Kosciuszko Summit: Brief Recap

Alan on Kosciuszko's Summit

It may have been the lowest, but it was certainly worth the effort. Mount Kosciuszko was easy and fun plus a wonderful way to end my current 7 Summits Climb for Alzheimer’s: Memories are Everything project.

Only three days after summiting Carstensz Pyramid, here I flew to Sydney and then drove to the ski resort village of Thredbo. I found a great place to stay and looked out my window to see a cloud covered mountain side. More than one climber had told me that Kozzy presented a challenge in difficult weather conditions. But when I woke up, I was greeted with clear blue skies!

I took the Kosciuszko Express ski lift up the mountain side and started my walk to the summit. OK, so maybe this was more walking than climbing; but I was happy to be here. I was not alone for much of the hour it took to reach the summit as a group of international students were there,couples enjoying the day and an entire herd of school kids screaming their way up the trail. Everyone was having a great time.

The route is actually on a raised metal boardwalk to protect the fragile tundra given there are over 100,000 visitors a year on Kozzy. It is a huge source of pride for the Australians and rightfully so. The entire area is absolutely beautiful with grass covered mountains surrounding the peak and spindly Snow Gum trees dotting the area. Most of the route was snow free but Kozzy proper was covered with deep snow preventing the normal circular approach so everyone took a somewhat steep direct route to the summit.

As I walked up the snow, my thoughts went to the past 11 months and all my climbs. Also of my purpose. My audio dispatch was a bit long but I wanted to share several thoughts with all the dedicated followers, donors and supporters. You can listen to it here:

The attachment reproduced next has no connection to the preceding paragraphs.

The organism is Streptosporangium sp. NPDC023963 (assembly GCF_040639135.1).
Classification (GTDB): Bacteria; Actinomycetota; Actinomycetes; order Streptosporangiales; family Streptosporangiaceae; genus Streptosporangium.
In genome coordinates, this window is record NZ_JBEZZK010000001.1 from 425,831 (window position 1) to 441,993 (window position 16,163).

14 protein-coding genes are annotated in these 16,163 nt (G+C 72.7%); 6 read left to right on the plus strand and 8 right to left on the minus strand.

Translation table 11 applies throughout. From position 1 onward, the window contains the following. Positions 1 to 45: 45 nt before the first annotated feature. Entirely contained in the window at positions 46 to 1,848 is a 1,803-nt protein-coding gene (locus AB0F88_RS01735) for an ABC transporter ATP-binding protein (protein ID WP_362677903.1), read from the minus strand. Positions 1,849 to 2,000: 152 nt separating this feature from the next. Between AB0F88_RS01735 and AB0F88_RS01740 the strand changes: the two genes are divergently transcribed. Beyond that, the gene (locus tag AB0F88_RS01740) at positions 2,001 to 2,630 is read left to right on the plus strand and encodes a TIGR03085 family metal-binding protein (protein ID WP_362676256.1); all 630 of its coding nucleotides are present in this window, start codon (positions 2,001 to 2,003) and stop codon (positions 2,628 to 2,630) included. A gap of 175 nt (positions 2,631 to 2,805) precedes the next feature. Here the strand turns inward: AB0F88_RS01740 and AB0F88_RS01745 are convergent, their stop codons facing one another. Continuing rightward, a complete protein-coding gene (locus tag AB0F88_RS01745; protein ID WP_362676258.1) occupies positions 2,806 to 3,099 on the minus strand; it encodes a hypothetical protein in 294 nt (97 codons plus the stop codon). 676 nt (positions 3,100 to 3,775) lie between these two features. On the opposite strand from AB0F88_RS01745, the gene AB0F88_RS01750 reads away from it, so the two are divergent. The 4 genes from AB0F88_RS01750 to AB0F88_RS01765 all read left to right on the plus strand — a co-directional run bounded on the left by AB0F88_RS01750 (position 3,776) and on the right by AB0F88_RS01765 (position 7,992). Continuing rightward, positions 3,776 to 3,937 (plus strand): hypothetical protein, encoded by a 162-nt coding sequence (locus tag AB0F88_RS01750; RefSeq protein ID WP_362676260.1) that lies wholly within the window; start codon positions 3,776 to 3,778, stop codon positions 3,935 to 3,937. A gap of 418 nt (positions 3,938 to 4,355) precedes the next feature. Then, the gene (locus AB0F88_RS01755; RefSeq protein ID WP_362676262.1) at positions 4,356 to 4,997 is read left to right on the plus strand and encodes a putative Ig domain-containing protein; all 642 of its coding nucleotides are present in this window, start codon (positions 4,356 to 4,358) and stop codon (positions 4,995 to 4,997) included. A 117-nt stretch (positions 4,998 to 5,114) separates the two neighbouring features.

While these climbs may be over, my climbing is not. I have some unfinished business on one for them! Also, I hope to share my experiences of climbing and Alzheimer’s as much as possible and continue sending our message of hope, need and urgency. This disease is not going away. Over 435,000 people in the US alone were diagnosed with Alzheimer’s since I started climbing only 11 months ago.

So this is a milestone, not the start or the end. My deepest appreciation to everyone who made a donation (you can still make one!) and please continue to follow me as I to work to eliminate this disease.

Climb On!
Memories are Everything

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5 thoughts on “Kosciuszko Summit: Brief Recap

  1. Alan,

    Congratulations on a wonderful year. I’ve enjoyed following your journey throughout the year but most importantly I’ve come to appreciate your commitment to Alzheimer’s research. Keep up the great work and I’ll be following your adventures going forward. Maybe I’ll even run into you on a peak in the future.

    Best Wishes,

  2. Alan,
    You DID it – one amazing year!!!
    Thank you so much for getting the Alzheimer’s message out there. Your adventures have been a true inspiration,
    reminding me about what hard work, hope and commitment can achieve.
    Those same concepts are critical in the work to make things better for all people whose lives have been
    affected, directly or indirectly, by Alzheimer’s disease.
    Thanks again and …Climb On!

  3. Hi, Alan, I haven’t been on your blog lately because of school and work, but I’ve checked in and am so happy that you’ve had such a successful year!

    I sure hope you attempt Denali next year and will closely follow you.

    Again, congratulations on your determined successes in bringing mountain climbing and the fight against Alzheimer’s to the world and to us, your fans. You are a true inspiration.


  4. I think your wallaby sign is a really for wombats

    Wallabies look like small kangaroos – or rugby players -)

  5. Congratulations on a great year, Alan. I’ll keep checking in. It has been an inspiring and heartening year for me as a climbing spectator, and as a grandson of an Alzheimer’s victim. Thank you for your efforts. Enjoy the holidays!

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